Race morning came and I woke up after a decent night's sleep. As good as a night's sleep could be, being in a different bed and with some pre race nerves. I cycled to the race site and it was still dark. I was overly cautious at one of the descends that comes to a speed bump, decided to unclip my pedals and walk that section. Didn't want to stack myself before the race even started! I had some minor issues while racking my bike. The black tape I used to cover the valve hole on the rear disc wheel were getting stuck in the brakes so I removed them altogether. Other than that, I took it easy, had my peanut butter and nutella sandwiches and banana. I was feeling full but I had my Clif bar anyway as I knew I would need the calories. One last visit to the toilets and then it was easy stroll to the swim start. A relay swimmer who was doing this event for the first time needed some directions so I asked her to join me and we had a nice chat throughout the walk.

Swim 1.9km

Water was 27 degrees, so non wetsuit. Being a point to point swim, this event prides itself with a downhill, current assisted swim. Although last year we swam against the currents, we were fortunate to have the tide with us again this year. Mine was the last wave at around 6.40am. The water at Mooball Creek had always been shallow and it seemed to be even shallower this year. There was plenty of water wading as the horn went off up until we turned left on the first buoy, where we could finally start swimming. But there were some sections where the sand built up again and then I could see some walking ahead. As I have shorter  arms than the other guys, I was able to swim through these sections but not sure if I would have been faster if I walked.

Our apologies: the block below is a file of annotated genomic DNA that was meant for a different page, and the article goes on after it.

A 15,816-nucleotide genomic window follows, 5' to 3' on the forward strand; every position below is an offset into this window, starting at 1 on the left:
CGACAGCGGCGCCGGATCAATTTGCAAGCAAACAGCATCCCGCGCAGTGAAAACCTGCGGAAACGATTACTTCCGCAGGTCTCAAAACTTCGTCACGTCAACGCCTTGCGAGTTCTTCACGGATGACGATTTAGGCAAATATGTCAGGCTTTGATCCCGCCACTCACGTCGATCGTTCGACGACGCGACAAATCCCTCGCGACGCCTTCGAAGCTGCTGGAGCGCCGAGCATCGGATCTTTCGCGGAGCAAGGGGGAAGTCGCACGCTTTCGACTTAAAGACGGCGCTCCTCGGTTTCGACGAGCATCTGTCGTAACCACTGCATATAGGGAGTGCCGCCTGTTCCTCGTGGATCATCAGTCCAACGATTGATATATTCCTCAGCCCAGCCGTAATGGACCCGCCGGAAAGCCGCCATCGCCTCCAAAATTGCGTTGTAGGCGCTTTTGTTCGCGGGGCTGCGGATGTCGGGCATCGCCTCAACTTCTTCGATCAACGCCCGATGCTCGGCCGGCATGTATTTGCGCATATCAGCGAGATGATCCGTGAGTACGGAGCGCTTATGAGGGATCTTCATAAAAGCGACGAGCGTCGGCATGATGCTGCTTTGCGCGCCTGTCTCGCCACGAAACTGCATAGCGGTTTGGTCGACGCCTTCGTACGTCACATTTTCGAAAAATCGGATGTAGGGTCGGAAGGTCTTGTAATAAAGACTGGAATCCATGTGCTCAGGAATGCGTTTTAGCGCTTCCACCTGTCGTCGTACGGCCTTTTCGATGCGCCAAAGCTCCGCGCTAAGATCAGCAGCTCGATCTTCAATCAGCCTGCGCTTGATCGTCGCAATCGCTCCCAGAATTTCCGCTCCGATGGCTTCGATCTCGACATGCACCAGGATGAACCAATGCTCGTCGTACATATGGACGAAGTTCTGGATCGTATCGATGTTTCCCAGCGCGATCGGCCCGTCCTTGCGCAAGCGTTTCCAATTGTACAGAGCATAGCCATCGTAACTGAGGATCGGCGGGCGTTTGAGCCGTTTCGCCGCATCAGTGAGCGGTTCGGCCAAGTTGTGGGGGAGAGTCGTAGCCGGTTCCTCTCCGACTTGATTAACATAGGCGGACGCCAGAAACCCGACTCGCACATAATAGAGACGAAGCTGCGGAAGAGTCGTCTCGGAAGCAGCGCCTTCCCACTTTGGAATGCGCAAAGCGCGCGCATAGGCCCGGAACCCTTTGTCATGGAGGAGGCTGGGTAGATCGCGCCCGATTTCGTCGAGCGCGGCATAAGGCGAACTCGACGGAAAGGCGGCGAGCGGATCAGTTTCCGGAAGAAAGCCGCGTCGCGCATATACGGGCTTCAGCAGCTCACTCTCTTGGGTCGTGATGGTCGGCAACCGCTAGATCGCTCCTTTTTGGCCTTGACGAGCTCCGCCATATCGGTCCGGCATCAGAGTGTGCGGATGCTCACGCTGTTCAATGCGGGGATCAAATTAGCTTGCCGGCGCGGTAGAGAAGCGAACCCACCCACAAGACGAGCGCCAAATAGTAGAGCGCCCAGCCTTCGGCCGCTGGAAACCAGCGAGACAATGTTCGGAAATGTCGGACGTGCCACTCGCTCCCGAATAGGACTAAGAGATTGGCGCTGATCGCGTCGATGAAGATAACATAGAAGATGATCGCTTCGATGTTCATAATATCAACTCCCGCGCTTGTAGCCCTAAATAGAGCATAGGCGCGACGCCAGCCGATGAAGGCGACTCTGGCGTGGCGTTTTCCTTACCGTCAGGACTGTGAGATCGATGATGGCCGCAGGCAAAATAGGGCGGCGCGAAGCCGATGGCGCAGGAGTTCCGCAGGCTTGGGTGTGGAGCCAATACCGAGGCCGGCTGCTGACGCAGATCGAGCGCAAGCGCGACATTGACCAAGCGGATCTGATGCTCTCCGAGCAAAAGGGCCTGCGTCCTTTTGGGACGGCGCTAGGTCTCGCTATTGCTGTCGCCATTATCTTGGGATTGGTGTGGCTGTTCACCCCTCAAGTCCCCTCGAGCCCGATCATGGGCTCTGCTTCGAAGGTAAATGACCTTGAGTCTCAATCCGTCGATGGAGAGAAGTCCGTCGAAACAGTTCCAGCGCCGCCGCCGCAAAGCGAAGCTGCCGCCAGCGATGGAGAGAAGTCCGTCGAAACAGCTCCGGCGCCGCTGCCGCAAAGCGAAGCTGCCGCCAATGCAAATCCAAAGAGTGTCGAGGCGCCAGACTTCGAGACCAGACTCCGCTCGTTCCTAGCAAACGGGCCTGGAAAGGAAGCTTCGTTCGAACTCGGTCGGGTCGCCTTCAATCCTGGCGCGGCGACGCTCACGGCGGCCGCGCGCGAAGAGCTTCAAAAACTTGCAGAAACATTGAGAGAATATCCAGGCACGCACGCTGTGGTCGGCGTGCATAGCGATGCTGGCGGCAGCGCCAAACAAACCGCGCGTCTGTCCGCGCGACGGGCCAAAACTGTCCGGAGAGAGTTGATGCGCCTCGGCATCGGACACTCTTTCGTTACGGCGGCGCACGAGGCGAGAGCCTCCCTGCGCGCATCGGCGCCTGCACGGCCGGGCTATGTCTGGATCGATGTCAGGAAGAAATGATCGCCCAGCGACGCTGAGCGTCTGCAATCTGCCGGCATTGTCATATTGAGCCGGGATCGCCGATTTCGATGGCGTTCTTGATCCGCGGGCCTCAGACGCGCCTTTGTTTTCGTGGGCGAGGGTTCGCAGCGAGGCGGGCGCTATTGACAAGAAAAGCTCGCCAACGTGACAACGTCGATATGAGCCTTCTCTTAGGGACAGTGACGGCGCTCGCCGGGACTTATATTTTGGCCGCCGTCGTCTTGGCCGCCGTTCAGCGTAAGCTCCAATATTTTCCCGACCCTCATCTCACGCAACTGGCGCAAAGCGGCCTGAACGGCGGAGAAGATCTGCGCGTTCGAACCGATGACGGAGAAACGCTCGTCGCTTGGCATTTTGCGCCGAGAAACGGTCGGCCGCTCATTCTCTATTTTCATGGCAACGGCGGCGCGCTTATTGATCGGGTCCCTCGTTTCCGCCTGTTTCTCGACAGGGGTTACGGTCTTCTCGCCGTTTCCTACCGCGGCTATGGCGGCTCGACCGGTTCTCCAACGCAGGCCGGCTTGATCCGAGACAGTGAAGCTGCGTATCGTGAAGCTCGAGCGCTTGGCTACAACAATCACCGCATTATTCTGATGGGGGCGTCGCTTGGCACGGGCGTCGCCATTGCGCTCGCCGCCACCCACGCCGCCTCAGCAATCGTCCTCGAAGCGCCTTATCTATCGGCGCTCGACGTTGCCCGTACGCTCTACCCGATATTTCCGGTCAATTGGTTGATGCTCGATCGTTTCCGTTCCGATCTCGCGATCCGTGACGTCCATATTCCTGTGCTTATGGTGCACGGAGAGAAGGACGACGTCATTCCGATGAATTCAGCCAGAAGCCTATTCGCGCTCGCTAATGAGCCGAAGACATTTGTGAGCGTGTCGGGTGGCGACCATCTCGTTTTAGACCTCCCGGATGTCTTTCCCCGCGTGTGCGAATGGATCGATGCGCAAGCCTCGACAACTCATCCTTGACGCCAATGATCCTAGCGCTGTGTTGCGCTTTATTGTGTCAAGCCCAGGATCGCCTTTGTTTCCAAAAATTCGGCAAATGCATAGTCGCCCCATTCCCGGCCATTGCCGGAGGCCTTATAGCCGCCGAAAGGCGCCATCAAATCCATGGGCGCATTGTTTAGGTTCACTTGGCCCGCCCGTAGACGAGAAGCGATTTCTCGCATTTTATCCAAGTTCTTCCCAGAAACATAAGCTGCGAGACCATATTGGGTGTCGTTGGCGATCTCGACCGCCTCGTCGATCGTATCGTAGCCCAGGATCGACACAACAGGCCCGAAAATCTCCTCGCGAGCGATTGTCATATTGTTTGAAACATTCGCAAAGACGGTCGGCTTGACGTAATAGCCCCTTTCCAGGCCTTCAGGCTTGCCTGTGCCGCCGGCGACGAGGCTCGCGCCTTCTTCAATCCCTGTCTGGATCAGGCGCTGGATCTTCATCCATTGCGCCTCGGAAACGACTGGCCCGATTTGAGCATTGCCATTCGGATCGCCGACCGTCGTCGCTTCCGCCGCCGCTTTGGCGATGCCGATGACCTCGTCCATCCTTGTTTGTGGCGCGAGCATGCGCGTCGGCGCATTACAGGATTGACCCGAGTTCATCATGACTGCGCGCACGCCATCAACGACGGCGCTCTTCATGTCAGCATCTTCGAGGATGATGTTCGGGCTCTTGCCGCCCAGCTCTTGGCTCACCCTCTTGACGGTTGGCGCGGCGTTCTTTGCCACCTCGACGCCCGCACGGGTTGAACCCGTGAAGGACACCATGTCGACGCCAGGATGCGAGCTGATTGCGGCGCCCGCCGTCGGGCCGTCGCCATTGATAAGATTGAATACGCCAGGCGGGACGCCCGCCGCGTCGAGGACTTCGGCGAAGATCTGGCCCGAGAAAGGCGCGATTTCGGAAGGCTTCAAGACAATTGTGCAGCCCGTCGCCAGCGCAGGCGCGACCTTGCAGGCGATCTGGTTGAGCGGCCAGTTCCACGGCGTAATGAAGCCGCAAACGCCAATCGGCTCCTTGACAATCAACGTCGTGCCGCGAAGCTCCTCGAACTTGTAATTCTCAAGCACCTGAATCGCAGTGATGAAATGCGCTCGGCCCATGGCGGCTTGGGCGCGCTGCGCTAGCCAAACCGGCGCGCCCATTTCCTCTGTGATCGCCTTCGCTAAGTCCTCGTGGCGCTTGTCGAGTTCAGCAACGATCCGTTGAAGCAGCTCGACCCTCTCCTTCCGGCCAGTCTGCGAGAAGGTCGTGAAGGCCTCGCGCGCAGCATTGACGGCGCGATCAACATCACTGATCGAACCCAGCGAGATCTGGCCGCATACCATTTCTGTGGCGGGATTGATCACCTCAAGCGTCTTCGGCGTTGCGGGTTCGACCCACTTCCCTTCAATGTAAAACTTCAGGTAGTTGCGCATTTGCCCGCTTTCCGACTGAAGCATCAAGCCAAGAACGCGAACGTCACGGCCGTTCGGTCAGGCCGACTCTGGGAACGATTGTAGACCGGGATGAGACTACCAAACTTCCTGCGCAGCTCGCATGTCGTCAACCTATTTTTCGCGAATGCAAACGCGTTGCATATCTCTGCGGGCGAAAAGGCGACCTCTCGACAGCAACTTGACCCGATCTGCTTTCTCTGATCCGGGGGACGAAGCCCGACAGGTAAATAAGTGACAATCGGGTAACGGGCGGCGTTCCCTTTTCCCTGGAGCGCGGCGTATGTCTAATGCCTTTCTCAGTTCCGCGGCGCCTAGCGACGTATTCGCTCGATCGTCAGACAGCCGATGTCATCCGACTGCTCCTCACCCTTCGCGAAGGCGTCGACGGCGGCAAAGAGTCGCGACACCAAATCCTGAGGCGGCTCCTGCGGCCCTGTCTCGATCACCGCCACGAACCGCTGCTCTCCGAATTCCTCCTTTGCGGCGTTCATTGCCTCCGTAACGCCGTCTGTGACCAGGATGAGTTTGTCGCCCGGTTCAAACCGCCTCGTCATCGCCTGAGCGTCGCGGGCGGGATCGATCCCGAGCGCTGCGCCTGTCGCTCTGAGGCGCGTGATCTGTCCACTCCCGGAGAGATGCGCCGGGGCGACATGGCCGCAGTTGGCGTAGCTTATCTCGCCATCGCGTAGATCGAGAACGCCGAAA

It wasn't long before I was overtaking some in the earlier waves and that always gave me a confidence boost. I was averaging about 1:30 per 100m as I checked my progress on my watch. Quicker than what I usually swim but not as quick as the first year I did this race. True enough, I hit the first timing mat in 31:11, over 4 minutes slower than the first year. But hey, it was over 10 minutes quicker than last year when we swim against the current, so can't complain. Looking at the overall results, the average swim times were slower compared to the first year too. My Garmin recorded just over 2km distance and I didn't think I was zig zagging too much. 9th place in age group after the swim.

Transition 1

I made sure I removed my swimskin this time as I forgotten to take it off last year. There were lots of loose grass sticking to my feet, so I spent a few more seconds wiping them off before I put my socks on. It took me a couple of tries before I was able to fly mount on the bike. I have to get myself to attend more of these brick sessions.

Bike 90km

The bike course is L shaped, 4 laps. It can get crowded at times but with a relatively small field, it wasn't so bad. The road surface is generally rough with some pot holes to look out for. Two noticeable inclines on each direction, with the rest being mostly false flats. Overall elevation for the 90km course was 200+m, so I would say this is closer towards a flat course than a hilly one. The last time I rode with the deep race wheels was in Busselton so thankfully, conditions were calm and there were no strong cross winds. So I could keep my nose onto the aerobars and hammer straightaway. It wasn't even 10km before I lost my spare tube and tire levers going over a pot hole. Probably the same spot where I lost my water bottle last year! Better not get a flat then.